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Dentipellis tasmanica sp. nov. (Hericiaceae, Basidiomycota) from Australia
expand article infoXiao-Hong Ji, Qian Chen, Genevieve Gates§, Ping Du|
‡ Beijing Forestry University, Beijing, China
§ Tasmanian Institute of Agriculture, Tasmania, Australia
| Yangtze Normal University, Chongqing, China
Open Access

Abstract

Dentipellis tasmanica sp. nov. is described and illustrated from Tasmania, Australia based on rDNA evidence and morphological characters. It is characterised by an annual growth habit; resupinate basidiocarps up to 100 cm long; spines cream when fresh and cinnamon when dry, up to 3 mm long and a few glued at tips when dry; distinct white fibrillous to cottony margin; a monomitic hyphal structure with non-amyloid, non-dextrinoid and cyanophilous generative hyphae; the presence of gloeoplerous hyphae and gloeocystidia which become dark blue in Melzer’s reagent; the presence of chlamydospores in the subiculum and rough basidiospores measuring 3.5–4.5 × 2.4–3.2 µm. A molecular study based on the combined ITS (internal transcribed spacer region) and 28S (the large nuclear ribosomal RNA subunit) dataset supports the new species in Dentipellis. A key to species of Dentipellis sensu stricto is provided.

Keywords

hydnoid fungi, Russulales, taxonomy, wood-inhabiting fungi

Introduction

Dentipellis Donk, typified by D. fragilis (Pers.) Donk, is a hydnaceous genus in the Russulales and is characterised by a wood-inhabiting resupinate fruiting body with soft spines, a monomitic hyphal structure with clamp connections on the generative hyphae and amyloid, rough basidiospores (Ginns 1986, Dai et al. 2009, Zhou and Dai 2013). Zhou and Dai (2013) demonstrated that Dentipellis was polyphyletic and segregated Dentipellis leptodon (Mont.) Maas Geest. and Dentipellis taiwaniana Sheng H. Wu from Dentipellis to a new genus of Dentipellicula Y.C. Dai & L.W. Zhou based on ITS and 28S rDNA sequences. Besides, Dentipellopsis Y.C. Dai & L.W. Zhou is erected as a new genus and characters are provided in a generic key to distinguish Dentipellicula, Dentipellis and Dentipellopsis that morphologically are highly similar, as well as a key to the current species in Dentipellis (Zhou and Dai 2013). Recently, based on molecular and morphological analyses, more new taxa were described in Dentipellis sensu lato (Zhou and Dai 2013, Chen et al. 2015, Shen and Wang 2017, Yuan et al. 2018) and, indeed, all Dentipellis spp. were found from the northern Hemisphere (Ginns 1986, Dai et al. 2009, Zhou and Dai 2013, Shen and Wang 2017, Yuan et al. 2018).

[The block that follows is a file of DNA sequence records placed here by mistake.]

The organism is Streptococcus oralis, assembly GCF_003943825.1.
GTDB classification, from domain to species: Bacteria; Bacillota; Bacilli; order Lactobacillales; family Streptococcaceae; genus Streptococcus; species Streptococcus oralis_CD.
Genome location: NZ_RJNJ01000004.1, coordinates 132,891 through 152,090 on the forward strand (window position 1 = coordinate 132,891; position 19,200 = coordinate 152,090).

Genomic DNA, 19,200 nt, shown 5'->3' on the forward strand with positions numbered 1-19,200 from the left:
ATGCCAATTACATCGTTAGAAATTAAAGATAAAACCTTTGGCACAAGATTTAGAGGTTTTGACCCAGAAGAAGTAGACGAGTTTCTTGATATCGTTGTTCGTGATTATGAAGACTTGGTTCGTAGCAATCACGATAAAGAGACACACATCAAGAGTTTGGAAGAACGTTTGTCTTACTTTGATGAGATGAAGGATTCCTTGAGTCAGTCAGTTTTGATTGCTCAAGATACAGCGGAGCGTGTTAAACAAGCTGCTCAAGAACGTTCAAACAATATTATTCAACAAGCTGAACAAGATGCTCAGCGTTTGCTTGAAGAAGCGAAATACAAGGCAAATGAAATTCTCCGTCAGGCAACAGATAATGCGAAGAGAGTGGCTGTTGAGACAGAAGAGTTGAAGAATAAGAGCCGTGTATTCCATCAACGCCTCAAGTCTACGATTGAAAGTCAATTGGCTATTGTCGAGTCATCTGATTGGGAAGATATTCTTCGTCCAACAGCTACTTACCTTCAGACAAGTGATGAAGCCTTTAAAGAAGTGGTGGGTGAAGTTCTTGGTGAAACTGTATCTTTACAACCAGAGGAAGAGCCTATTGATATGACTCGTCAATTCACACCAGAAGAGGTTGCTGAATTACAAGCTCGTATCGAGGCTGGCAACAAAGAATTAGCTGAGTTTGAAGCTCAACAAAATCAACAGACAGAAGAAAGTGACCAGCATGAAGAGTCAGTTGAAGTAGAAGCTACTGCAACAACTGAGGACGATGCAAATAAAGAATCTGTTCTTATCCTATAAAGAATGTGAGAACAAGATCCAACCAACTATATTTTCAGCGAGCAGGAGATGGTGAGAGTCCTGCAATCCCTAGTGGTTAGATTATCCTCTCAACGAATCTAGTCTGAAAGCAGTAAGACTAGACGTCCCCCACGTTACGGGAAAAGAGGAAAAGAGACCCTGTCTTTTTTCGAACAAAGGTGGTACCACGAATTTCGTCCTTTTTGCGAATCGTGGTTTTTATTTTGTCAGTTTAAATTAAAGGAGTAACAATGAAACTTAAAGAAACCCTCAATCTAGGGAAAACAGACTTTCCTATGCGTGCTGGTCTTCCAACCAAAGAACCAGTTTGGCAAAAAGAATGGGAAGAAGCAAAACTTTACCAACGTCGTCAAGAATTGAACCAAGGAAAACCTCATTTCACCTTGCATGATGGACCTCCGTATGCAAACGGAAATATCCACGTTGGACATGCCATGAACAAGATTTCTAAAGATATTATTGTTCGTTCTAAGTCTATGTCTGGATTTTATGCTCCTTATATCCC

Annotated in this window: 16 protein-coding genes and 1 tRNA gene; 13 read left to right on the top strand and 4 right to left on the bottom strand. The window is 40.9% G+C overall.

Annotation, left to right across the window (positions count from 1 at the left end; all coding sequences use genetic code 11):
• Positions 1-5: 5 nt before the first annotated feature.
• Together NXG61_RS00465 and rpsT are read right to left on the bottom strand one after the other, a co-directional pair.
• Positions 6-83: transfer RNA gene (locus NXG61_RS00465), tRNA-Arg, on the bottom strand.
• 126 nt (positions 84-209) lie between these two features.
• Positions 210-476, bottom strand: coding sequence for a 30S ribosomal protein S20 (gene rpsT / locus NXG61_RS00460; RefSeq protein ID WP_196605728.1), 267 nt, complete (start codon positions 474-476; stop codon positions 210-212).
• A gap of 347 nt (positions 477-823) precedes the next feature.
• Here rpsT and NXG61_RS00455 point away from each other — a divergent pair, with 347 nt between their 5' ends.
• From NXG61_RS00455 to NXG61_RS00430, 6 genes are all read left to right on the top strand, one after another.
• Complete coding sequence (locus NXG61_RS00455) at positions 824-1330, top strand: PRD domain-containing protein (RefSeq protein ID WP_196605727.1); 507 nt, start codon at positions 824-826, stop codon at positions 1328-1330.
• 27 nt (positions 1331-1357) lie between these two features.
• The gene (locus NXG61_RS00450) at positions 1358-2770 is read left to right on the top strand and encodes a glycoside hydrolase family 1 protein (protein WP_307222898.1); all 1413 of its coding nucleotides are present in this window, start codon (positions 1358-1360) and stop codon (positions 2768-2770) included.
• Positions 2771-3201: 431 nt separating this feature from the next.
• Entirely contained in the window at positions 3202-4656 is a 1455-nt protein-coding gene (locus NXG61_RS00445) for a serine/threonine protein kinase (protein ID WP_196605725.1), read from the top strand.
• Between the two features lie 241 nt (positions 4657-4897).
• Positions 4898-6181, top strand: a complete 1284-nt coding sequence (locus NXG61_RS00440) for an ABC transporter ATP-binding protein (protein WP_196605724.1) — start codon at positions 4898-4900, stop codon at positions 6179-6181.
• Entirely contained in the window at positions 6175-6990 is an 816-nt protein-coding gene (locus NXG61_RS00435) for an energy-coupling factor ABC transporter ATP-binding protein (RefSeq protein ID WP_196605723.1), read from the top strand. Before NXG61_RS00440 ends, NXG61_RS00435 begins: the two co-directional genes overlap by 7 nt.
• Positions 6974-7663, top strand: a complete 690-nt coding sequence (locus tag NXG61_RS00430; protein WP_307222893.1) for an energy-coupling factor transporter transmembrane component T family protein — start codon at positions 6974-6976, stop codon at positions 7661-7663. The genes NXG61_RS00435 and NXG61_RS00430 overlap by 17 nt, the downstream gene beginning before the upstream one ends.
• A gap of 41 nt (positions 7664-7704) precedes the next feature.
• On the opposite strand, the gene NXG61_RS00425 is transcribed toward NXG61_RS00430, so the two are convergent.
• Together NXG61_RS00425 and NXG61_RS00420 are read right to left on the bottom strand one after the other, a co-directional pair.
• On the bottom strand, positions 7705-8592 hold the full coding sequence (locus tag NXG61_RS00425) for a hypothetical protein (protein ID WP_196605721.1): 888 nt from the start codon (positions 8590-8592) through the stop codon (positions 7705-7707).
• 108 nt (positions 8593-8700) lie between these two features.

During a field trip to Tasmania, the island state of Australia, three wood-inhabiting specimens with soft spines were collected and, based on the morphological characters, they belong to Dentipellis. After phylogenetic analysis of ITS and 28S sequences and examination of the morphology in the laboratory, they turn out to represent a new species. This is so far the first species of Dentipellis found in the southern Hemisphere. In this paper, we present an illustrated description and an identification key to accepted species of Dentipellis worldwide.

Materials and methods

Morphological studies

Thin sections were studied microscopically according to Chen et al. (2016) at magnifications ≤1000× using a Nikon Eclipse 80i microscope with phase contrast illumination. Drawings were made with the aid of a drawing tube. Microscopic features, measurements and drawings were made from sections stained with Cotton Blue and Melzer’s reagent. Spores were measured from sections cut from the tubes. To present spore size variation, the 5% of measurements excluded from each end of the range are given in parentheses. Basidiospore apiculus lengths were not included in the measurements.

Abbreviations include:

IKI Melzer’s reagent,

IKI– negative in Melzer’s reagent,

IKI+ amyloid in Melzer’s reagent,

KOH 5% potassium hydroxide,

CB Cotton Blue,

CB+ cyanophilous,

CB– acyanophilous,

L mean spore length (arithmetic average of all spores),

W mean spore width (arithmetic average of all spores),

Q the L/W ratio,

n number of spores measured from the given number of specimens.

Colour terms follow Petersen (1996). The studied specimens are deposited in the herbaria as cited below; herbarium abbreviations follow Thiers (2014).

Molecular study and phylogenetic analysis

A CTAB rapid plant genome extraction kit (Aidlab Biotechnologies, Beijing) was used to obtain PCR products from dried specimens, according to the manufacturer’s instructions with some modifications (Wu et al. 2017). The primer pair ITS4 and ITS5 was used for amplification of the ITS region (White et al. 1990), while the primer pair LR0R and LR7 (http://www.biology.duke.edu/fungi/mycolab/primers.htm) was used for providing the D1-D4 regions of the 28S (https://unite.ut.ee/primers.php). The PCR procedure for ITS was as follows: initial denaturation at 95 °C for 3 min, followed by 35 cycles at 94 °C for 40 s, 54 °C for 45 s and 72 °C for 1 min, with a final extension of 72 °C for 10 min. The PCR procedure for 28S was as follows: initial denaturation at 94 °C for 1 min, followed by 35 cycles at 94 °C for 30 s, 50 °C for 1 min and 72 °C for 1.5 min, with a final extension of 72 °C for 10 min. The PCR products were purified and sequenced in Beijing Genomics Institute, China with the same primers.